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 Health Equity Can't Wait During National Minority Health Month

April 9, 2012    Contact: Sue Crosson-Knutson    312-334-2311

CHICAGO - “Behind health statistics are real people with real healthcare needs,” said Niten Singh, M.D., a member of the Society for Vascular Surgery®. “These are the people I see in my medical practice every day.”

Health Equity Can’t Wait. Act Now in your CommUNITY is the April 2012 theme for the U.S. Department of Health and Human Services National Minority Health Month. Federal government statistics reveal that African Americans, Hispanic Americans, American Indians and Alaska Natives, Asian Americans, Native Hawaiians, and Pacific Islanders have higher rates of illness and death from: heart disease, stroke, specific cancers, diabetes, HIV/AIDS, asthma, hepatitis B, and overweight and obesity.

“At the community level, we need to address cultural barriers, lifestyle choices, access to healthcare, and nutritious food,” said Dr. Singh. “Prevention is important. As a vascular surgeon, the minority health issues I treat on a daily basis are high blood pressure, stroke, and obesity.”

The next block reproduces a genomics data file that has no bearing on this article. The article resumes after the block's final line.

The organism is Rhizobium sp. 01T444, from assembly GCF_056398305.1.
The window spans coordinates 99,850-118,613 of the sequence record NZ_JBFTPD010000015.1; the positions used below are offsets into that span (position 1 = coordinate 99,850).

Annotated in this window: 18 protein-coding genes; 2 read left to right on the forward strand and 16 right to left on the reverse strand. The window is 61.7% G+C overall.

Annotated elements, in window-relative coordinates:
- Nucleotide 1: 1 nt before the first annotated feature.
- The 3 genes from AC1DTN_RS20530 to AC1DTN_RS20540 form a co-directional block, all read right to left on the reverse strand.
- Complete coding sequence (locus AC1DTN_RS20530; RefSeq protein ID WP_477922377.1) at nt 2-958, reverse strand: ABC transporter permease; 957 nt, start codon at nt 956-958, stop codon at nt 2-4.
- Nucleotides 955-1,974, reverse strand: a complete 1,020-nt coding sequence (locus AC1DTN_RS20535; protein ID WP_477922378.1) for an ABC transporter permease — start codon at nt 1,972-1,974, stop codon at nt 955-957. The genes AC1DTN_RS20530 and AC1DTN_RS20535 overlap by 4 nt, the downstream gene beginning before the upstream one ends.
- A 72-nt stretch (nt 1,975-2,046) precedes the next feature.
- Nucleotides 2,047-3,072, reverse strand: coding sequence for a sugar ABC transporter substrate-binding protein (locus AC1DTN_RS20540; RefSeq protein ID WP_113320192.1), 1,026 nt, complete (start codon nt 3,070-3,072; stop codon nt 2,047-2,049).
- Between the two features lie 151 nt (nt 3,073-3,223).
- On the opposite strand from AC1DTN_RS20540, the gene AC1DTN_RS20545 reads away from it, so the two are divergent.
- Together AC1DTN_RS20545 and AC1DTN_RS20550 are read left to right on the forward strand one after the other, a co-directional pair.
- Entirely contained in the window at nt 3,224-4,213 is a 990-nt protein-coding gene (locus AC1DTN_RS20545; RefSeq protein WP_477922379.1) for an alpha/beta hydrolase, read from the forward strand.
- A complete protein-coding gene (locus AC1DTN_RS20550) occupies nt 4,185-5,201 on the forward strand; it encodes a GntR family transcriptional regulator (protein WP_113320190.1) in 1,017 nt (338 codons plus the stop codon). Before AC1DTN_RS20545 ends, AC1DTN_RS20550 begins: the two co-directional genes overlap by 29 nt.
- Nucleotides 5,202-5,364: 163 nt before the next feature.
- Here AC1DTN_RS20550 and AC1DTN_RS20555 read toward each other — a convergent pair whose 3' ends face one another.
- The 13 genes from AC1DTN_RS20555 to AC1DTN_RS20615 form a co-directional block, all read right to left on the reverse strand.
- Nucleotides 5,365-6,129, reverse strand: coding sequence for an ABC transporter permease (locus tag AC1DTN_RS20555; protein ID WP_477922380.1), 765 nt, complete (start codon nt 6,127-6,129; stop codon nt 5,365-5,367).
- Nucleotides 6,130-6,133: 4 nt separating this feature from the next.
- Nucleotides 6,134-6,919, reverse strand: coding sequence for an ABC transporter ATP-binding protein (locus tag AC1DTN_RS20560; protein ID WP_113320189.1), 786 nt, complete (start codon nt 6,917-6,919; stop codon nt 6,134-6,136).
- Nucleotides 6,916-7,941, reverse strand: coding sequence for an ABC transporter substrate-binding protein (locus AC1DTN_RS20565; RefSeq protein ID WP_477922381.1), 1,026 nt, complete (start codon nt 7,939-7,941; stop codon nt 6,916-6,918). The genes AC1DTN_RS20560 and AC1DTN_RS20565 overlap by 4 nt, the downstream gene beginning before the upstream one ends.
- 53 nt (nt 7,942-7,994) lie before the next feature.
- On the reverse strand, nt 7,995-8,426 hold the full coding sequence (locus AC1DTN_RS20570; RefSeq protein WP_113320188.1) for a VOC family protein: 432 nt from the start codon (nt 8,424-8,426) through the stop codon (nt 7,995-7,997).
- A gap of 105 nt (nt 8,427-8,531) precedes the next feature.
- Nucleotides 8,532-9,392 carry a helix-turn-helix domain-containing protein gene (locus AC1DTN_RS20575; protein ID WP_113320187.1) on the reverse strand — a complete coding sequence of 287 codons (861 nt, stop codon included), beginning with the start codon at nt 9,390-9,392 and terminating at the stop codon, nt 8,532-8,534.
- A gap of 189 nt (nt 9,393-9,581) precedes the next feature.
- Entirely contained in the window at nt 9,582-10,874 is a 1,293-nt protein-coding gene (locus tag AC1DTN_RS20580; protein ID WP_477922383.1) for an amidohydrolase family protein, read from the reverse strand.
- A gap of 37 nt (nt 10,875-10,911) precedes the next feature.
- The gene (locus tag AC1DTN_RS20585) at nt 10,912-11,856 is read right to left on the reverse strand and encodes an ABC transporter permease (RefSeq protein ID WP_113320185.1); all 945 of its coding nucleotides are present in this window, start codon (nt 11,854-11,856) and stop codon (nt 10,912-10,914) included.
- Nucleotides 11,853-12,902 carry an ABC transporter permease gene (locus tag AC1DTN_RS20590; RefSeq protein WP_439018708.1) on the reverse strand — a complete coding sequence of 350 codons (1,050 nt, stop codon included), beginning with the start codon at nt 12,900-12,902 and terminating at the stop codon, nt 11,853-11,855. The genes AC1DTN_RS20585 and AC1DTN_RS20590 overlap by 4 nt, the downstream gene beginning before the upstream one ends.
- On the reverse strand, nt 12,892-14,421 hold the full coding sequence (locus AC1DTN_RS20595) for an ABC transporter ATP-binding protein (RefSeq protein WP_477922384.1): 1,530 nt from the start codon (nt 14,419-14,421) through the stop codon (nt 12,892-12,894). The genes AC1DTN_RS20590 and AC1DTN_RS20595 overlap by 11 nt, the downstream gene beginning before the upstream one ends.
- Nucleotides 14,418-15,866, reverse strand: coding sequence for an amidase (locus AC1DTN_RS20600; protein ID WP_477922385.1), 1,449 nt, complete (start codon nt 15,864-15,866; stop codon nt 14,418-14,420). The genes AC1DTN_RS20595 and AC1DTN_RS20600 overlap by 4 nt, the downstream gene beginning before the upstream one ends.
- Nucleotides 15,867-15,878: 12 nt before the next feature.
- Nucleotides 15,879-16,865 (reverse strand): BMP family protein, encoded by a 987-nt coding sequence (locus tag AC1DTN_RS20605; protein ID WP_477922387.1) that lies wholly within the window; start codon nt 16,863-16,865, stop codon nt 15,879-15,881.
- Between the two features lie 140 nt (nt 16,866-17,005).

The U.S. Dept. of Health and Human Services reports:

High blood pressure

.  34 percent of African Americans have high blood pressure compared with 24 percent of whites (2009 statistics). 
.  American Indian / Alaska Native adults are 1.3 times as likely as white adults to have high blood pressure.


• Compared with whites, African American adults are 1.5 times more likely to have a stroke and 50 percent more likely to die from the condition.

• In general, American Indian / Alaska Native adults are 60% more likely to have a stroke than their white adult counterparts.


• Seventy-three percent of Mexican American women are obese or overweight compared with 61.1 percent of the general female U.S. population

• Native Hawaiian / Pacific Islanders are 3.7 times more likely to be obese than the overall Asian American population.

“This month, we need to reach out to our communities and share the message of exercise, nutrition, not smoking, and maintaining a healthy body weight,” said Dr. Singh. Additional information about vascular health appears on:
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About the Society for Vascular Surgery®

The Society for Vascular Surgery® (SVS) is a not-for-profit professional medical society, composed primarily of vascular surgeons, that seeks to advance excellence and innovation in vascular health through education, advocacy, research, and public awareness. SVS is the national advocate for 3,750 specialty-trained vascular surgeons and other medical professionals who are dedicated to the prevention and cure of vascular disease. Visit its Web site at®. Follow SVS on Twitter and Facebook.

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